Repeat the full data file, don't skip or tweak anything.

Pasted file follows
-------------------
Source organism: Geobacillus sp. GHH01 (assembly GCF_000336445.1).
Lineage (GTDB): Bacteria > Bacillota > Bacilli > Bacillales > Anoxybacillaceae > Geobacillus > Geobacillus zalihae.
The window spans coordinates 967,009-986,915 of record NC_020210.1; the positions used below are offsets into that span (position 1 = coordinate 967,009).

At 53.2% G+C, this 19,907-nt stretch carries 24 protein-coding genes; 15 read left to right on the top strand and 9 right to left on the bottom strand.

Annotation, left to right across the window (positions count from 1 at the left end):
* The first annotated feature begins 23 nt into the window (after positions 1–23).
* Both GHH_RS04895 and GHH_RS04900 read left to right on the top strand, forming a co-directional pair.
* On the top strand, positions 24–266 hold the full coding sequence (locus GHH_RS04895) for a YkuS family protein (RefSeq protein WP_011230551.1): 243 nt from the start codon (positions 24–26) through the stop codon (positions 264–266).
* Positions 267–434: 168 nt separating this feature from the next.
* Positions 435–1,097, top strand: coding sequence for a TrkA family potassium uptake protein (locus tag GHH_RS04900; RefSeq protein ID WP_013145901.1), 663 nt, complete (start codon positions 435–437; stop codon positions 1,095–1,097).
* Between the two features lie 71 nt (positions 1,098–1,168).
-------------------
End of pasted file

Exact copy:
Source organism: Geobacillus sp. GHH01 (assembly GCF_000336445.1).
Lineage (GTDB): Bacteria > Bacillota > Bacilli > Bacillales > Anoxybacillaceae > Geobacillus > Geobacillus zalihae.
The window spans coordinates 967,009-986,915 of record NC_020210.1; the positions used below are offsets into that span (position 1 = coordinate 967,009).

At 53.2% G+C, this 19,907-nt stretch carries 24 protein-coding genes; 15 read left to right on the top strand and 9 right to left on the bottom strand.

Annotation, left to right across the window (positions count from 1 at the left end):
* The first annotated feature begins 23 nt into the window (after positions 1–23).
* Both GHH_RS04895 and GHH_RS04900 read left to right on the top strand, forming a co-directional pair.
* On the top strand, positions 24–266 hold the full coding sequence (locus GHH_RS04895) for a YkuS family protein (RefSeq protein WP_011230551.1): 243 nt from the start codon (positions 24–26) through the stop codon (positions 264–266).
* Positions 267–434: 168 nt separating this feature from the next.
* Positions 435–1,097, top strand: coding sequence for a TrkA family potassium uptake protein (locus tag GHH_RS04900; RefSeq protein ID WP_013145901.1), 663 nt, complete (start codon positions 435–437; stop codon positions 1,095–1,097).
* Between the two features lie 71 nt (positions 1,098–1,168).